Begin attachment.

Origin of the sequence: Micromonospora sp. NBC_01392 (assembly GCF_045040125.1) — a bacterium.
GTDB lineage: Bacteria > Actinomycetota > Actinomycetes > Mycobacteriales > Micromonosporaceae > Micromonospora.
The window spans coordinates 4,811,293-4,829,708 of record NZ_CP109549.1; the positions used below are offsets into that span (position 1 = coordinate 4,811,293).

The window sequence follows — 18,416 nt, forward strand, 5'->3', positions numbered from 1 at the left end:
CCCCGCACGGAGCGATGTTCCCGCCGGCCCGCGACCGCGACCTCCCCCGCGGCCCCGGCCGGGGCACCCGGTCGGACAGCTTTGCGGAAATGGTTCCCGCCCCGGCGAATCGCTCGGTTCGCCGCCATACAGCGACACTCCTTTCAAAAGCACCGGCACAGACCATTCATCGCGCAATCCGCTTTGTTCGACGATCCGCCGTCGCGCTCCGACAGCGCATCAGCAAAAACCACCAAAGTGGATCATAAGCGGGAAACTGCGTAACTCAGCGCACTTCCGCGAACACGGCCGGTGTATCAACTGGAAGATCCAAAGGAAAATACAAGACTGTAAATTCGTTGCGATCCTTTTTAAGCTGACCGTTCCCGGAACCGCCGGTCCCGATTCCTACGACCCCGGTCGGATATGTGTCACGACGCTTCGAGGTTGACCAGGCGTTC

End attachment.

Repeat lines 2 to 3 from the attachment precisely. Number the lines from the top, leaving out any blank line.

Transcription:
GTDB lineage: Bacteria > Actinomycetota > Actinomycetes > Mycobacteriales > Micromonosporaceae > Micromonospora.
The window spans coordinates 4,811,293-4,829,708 of record NZ_CP109549.1; the positions used below are offsets into that span (position 1 = coordinate 4,811,293).